Author(s): Mutlu GY, Kusdal Y, Ozsu E, Cizmecioglu FM, Hatun S
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Abstract SUMMARY: AIM-OBJECTIVE: Vitamin D deficiency and rickets in developing countries continues to be a major health problem. Additionally, the increase of cases of rickets in children of some ethnic groups in the United States and European countries has provided this issue to be updated. Obviously, powerful strategies are necessary to prevent vitamin D deficiency nation-wide. In 2005, a nationwide prevention program for vitamin D deficiency was initiated, recommending 400 IU vitamin D per a day. This study was designed to evaluate the efficacy of the prevention program. METHODS: Eighty-five infants who were recalled as part of the national screening program for congenital hypothyroidism between February 2010 and August 2010 at Kocaeli University Children's Hospital were evaluated in terms of their vitamin D status as well. All babies had been provided with free vitamin D (Cholecalciferol) solution and recommended to receive 400 IU (3 drops) daily. Information regarding the age at start of supplementation, the dosage and compliance were obtained from the mothers with face-to-face interview. Serum 25-hydroxy vitamin D (25-OH-D), alkaline phosphatase (AP), parathormone (PTH) levels were measured. RESULTS: The mean age at which Vitamin D3 supplementation began was 16.5 ± 20.7 (3-120) days. Ninety percent of cases (n:76) were receiving 3 drops (400 IU) vitamin D3 per day as recommended; 70\% of cases (n:59) were given vitamin D3 regularly, the remainder had imperfect compliance. Among those children who are older than 12 months, only 20\% continued vitamin D supplementation. No subject had clinical signs of rickets. The mean 25-OH-D level was 42,5 ± 25,8 (median: 38.3) ng/ml. Ten subjects (12\%) had their serum 25-OH-D levels lower than 20 ng/ml (6 between 15-20 ng/ml, 3 between 5-15 ng/ml and only one < 5 ng/ml). CONCLUSIONS: 400 U/day vitamin D seems adequate to prevent vitamin D deficiency. However, we believe that the program for preventing vitamin D deficiency in Turkey, needs to be reinforced to start immediately after birth, and to continue beyond 1 year of age at 400U regular daily dosage.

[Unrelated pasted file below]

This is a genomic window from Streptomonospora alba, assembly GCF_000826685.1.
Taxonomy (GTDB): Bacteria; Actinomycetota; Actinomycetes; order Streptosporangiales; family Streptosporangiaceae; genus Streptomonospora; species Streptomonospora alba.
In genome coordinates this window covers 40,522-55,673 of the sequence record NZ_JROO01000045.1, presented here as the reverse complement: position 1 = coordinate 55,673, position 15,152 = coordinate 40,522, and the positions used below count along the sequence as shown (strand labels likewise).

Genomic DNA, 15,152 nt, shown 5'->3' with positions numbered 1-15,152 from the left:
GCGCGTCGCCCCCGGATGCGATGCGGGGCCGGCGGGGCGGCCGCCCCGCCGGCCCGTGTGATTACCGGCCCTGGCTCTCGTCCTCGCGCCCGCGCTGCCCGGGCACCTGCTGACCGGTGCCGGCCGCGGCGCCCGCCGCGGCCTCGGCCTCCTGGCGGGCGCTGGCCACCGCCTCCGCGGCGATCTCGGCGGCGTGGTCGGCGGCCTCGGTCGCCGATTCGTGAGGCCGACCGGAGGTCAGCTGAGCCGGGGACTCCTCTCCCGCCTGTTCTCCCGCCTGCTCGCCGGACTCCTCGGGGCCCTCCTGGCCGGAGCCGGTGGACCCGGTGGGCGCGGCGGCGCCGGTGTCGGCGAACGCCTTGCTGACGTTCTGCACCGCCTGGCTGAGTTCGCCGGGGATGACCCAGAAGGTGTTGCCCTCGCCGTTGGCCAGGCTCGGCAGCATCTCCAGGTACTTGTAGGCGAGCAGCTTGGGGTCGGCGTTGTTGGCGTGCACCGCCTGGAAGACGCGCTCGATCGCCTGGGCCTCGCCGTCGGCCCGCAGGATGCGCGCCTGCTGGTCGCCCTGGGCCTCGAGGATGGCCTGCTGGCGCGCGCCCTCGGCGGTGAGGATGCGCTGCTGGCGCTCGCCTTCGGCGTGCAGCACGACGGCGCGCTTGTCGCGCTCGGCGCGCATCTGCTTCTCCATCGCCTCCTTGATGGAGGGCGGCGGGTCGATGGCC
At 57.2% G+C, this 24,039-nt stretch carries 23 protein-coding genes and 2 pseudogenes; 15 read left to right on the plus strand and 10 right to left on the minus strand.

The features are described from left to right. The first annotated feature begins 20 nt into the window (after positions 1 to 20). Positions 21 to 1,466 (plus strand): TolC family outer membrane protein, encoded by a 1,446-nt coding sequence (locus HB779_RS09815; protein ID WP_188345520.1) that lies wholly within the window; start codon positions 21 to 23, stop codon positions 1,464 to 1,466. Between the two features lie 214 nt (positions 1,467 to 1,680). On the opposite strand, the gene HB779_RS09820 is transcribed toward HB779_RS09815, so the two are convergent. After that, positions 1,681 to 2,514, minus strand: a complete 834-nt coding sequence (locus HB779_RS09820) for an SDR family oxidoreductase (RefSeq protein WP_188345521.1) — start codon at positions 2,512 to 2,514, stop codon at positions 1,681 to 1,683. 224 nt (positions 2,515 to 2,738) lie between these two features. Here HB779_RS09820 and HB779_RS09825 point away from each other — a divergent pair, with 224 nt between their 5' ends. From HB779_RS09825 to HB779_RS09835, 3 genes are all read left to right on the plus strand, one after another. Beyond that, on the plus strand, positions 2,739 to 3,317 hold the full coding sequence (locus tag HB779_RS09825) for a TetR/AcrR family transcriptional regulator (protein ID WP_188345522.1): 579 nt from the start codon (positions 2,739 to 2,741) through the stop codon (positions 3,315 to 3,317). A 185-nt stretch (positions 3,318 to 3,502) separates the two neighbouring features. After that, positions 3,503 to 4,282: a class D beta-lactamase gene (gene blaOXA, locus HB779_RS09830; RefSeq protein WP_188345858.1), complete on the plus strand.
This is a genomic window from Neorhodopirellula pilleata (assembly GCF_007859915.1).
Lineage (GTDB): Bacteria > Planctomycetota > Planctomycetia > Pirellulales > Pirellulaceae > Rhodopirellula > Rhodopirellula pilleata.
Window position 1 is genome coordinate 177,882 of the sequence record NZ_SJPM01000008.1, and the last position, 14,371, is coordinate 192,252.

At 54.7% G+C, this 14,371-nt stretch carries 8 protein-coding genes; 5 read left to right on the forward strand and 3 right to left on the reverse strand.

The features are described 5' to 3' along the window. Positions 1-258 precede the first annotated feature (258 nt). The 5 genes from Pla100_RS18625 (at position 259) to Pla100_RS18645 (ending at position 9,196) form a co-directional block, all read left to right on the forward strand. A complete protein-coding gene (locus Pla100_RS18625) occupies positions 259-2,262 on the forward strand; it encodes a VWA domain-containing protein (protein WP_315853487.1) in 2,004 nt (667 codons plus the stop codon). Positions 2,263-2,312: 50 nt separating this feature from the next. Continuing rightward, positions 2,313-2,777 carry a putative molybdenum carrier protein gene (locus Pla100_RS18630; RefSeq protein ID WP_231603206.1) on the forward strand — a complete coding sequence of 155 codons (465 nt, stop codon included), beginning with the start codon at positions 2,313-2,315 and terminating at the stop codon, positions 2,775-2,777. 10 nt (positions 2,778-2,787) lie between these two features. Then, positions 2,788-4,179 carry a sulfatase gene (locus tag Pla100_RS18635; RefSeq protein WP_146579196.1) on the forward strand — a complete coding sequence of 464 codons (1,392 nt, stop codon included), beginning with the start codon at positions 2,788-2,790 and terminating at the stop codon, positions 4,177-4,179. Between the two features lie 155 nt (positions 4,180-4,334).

This article was published in Int J Pediatr Endocrinol
and referenced in Pediatrics & Therapeutics